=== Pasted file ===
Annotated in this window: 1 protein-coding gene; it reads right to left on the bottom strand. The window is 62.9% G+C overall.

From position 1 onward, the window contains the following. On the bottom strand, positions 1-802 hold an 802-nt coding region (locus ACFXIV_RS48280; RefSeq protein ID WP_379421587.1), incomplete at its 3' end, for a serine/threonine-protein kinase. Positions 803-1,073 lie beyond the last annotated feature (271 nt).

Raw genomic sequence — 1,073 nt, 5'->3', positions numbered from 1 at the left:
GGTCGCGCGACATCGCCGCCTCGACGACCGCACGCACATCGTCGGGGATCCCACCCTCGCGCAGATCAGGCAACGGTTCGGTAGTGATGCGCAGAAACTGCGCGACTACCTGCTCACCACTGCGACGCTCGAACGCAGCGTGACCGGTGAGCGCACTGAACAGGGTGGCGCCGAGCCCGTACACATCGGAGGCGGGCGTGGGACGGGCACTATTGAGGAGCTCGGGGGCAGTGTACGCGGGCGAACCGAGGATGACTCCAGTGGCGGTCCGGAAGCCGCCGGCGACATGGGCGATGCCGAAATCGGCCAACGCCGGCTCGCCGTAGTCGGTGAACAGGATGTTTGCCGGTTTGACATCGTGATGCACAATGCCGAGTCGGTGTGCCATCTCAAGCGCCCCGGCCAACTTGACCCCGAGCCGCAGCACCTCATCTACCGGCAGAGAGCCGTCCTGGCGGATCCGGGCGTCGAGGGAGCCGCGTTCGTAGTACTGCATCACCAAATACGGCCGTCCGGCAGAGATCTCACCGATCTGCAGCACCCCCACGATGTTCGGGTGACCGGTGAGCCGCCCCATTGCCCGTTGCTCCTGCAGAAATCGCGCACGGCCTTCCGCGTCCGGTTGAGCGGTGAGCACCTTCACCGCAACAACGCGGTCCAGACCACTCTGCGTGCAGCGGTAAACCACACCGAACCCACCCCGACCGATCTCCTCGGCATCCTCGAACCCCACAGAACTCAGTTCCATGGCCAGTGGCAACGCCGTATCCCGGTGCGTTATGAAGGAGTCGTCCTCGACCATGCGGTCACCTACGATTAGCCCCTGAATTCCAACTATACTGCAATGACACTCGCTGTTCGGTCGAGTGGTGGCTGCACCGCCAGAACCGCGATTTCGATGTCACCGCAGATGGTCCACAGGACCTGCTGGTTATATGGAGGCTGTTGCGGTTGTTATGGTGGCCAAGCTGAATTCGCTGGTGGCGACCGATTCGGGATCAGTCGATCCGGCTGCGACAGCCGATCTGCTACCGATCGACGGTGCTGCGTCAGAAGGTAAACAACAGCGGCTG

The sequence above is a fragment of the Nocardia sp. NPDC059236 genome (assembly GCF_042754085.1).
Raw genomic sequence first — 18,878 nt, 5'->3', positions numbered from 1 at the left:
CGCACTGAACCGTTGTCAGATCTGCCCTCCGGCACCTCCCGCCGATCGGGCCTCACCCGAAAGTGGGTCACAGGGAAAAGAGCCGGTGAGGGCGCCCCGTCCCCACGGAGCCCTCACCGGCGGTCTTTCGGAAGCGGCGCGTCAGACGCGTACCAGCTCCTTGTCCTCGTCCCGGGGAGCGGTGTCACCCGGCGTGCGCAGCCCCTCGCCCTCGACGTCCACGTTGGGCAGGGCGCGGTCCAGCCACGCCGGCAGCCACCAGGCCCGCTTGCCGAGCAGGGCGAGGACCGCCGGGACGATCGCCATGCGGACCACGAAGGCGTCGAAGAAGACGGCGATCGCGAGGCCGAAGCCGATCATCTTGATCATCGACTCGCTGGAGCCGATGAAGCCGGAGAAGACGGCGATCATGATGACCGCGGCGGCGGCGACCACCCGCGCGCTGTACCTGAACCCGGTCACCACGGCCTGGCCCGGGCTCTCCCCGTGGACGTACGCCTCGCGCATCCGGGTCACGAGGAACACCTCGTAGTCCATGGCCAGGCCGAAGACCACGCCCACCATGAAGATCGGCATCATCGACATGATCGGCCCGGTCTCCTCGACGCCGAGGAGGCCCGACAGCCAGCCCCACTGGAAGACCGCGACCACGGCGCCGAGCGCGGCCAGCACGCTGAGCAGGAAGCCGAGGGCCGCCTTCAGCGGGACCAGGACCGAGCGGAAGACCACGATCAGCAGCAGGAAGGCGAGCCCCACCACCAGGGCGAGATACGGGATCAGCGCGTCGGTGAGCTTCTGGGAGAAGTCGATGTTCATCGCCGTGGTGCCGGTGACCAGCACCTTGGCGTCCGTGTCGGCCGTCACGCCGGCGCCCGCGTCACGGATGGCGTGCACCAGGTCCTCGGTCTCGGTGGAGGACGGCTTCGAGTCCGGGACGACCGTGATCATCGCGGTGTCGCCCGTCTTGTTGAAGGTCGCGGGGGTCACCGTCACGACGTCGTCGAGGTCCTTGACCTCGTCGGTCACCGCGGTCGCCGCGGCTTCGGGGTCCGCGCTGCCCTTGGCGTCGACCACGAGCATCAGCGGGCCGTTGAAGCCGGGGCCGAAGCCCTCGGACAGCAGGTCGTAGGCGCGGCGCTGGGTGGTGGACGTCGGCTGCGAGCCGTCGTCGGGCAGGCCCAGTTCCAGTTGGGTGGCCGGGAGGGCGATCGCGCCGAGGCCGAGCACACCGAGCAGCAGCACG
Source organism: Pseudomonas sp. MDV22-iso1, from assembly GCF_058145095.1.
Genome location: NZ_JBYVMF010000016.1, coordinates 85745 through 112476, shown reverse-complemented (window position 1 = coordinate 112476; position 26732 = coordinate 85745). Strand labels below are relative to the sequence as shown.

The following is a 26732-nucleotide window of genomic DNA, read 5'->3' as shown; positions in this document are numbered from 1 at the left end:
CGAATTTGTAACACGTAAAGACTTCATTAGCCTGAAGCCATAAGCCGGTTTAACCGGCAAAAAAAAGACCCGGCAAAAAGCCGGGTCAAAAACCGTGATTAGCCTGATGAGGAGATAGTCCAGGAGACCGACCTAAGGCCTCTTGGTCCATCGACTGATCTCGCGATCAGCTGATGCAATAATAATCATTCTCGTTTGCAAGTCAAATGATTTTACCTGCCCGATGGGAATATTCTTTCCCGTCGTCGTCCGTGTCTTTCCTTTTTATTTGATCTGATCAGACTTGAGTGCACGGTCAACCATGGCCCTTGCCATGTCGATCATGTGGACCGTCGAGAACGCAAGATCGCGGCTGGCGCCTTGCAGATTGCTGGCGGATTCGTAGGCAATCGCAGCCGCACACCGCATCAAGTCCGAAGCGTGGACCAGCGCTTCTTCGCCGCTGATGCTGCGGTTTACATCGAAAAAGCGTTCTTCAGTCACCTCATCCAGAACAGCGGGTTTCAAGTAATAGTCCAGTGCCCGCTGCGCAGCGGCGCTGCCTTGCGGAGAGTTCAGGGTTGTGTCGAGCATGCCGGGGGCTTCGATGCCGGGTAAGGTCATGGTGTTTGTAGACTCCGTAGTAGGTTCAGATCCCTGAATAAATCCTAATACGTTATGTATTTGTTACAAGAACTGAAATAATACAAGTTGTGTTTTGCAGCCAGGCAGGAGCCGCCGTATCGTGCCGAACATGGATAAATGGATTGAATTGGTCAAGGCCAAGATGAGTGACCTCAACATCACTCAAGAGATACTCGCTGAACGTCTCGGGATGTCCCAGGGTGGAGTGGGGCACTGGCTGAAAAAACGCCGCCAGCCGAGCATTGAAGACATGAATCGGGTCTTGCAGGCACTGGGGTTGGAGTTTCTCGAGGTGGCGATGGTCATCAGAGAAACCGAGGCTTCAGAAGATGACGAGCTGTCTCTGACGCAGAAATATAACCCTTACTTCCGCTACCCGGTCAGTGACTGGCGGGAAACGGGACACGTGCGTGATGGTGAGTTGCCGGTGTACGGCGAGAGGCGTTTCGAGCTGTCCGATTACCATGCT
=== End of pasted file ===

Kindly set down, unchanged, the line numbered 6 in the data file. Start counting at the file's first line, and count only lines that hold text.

Raw genomic sequence first — 18,878 nt, 5'->3', positions numbered from 1 at the left: